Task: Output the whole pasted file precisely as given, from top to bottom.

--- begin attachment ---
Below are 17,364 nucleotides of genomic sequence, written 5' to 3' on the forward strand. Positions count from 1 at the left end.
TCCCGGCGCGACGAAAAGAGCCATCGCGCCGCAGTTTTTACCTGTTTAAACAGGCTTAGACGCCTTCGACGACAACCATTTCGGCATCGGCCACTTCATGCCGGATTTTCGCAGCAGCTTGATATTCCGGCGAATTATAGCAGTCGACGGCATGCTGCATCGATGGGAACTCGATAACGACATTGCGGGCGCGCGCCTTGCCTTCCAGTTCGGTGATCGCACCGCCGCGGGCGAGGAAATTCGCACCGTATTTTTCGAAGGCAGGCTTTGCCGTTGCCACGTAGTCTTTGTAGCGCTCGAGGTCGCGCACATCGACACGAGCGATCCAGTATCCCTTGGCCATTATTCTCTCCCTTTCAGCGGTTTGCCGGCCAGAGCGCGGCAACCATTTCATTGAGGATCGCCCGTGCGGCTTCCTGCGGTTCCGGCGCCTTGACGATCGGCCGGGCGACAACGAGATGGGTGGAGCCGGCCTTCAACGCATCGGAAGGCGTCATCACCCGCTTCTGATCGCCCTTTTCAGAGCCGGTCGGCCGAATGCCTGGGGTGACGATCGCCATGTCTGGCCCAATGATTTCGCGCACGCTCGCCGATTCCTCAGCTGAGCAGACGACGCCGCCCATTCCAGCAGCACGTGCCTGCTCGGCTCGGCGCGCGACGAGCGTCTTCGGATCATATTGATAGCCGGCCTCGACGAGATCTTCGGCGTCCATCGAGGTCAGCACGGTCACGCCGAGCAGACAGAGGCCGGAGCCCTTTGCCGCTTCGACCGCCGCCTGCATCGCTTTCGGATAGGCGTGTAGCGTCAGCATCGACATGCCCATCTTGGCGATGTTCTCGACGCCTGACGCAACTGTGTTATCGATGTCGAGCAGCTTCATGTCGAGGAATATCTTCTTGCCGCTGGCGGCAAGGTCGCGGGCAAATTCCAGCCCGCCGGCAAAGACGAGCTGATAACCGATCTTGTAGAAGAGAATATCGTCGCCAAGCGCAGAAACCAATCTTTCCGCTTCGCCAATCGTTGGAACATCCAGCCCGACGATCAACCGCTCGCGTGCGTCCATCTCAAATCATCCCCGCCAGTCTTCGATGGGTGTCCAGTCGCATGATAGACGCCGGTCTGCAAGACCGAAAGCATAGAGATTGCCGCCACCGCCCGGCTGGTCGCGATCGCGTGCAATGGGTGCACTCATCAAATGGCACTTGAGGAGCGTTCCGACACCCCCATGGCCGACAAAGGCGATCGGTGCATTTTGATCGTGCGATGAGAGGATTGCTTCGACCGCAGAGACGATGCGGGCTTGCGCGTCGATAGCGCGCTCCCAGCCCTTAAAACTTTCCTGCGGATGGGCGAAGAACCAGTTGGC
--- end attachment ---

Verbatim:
Below are 17,364 nucleotides of genomic sequence, written 5' to 3' on the forward strand. Positions count from 1 at the left end.
TCCCGGCGCGACGAAAAGAGCCATCGCGCCGCAGTTTTTACCTGTTTAAACAGGCTTAGACGCCTTCGACGACAACCATTTCGGCATCGGCCACTTCATGCCGGATTTTCGCAGCAGCTTGATATTCCGGCGAATTATAGCAGTCGACGGCATGCTGCATCGATGGGAACTCGATAACGACATTGCGGGCGCGCGCCTTGCCTTCCAGTTCGGTGATCGCACCGCCGCGGGCGAGGAAATTCGCACCGTATTTTTCGAAGGCAGGCTTTGCCGTTGCCACGTAGTCTTTGTAGCGCTCGAGGTCGCGCACATCGACACGAGCGATCCAGTATCCCTTGGCCATTATTCTCTCCCTTTCAGCGGTTTGCCGGCCAGAGCGCGGCAACCATTTCATTGAGGATCGCCCGTGCGGCTTCCTGCGGTTCCGGCGCCTTGACGATCGGCCGGGCGACAACGAGATGGGTGGAGCCGGCCTTCAACGCATCGGAAGGCGTCATCACCCGCTTCTGATCGCCCTTTTCAGAGCCGGTCGGCCGAATGCCTGGGGTGACGATCGCCATGTCTGGCCCAATGATTTCGCGCACGCTCGCCGATTCCTCAGCTGAGCAGACGACGCCGCCCATTCCAGCAGCACGTGCCTGCTCGGCTCGGCGCGCGACGAGCGTCTTCGGATCATATTGATAGCCGGCCTCGACGAGATCTTCGGCGTCCATCGAGGTCAGCACGGTCACGCCGAGCAGACAGAGGCCGGAGCCCTTTGCCGCTTCGACCGCCGCCTGCATCGCTTTCGGATAGGCGTGTAGCGTCAGCATCGACATGCCCATCTTGGCGATGTTCTCGACGCCTGACGCAACTGTGTTATCGATGTCGAGCAGCTTCATGTCGAGGAATATCTTCTTGCCGCTGGCGGCAAGGTCGCGGGCAAATTCCAGCCCGCCGGCAAAGACGAGCTGATAACCGATCTTGTAGAAGAGAATATCGTCGCCAAGCGCAGAAACCAATCTTTCCGCTTCGCCAATCGTTGGAACATCCAGCCCGACGATCAACCGCTCGCGTGCGTCCATCTCAAATCATCCCCGCCAGTCTTCGATGGGTGTCCAGTCGCATGATAGACGCCGGTCTGCAAGACCGAAAGCATAGAGATTGCCGCCACCGCCCGGCTGGTCGCGATCGCGTGCAATGGGTGCACTCATCAAATGGCACTTGAGGAGCGTTCCGACACCCCCATGGCCGACAAAGGCGATCGGTGCATTTTGATCGTGCGATGAGAGGATTGCTTCGACCGCAGAGACGATGCGGGCTTGCGCGTCGATAGCGCGCTCCCAGCCCTTAAAACTTTCCTGCGGATGGGCGAAGAACCAGTTGGC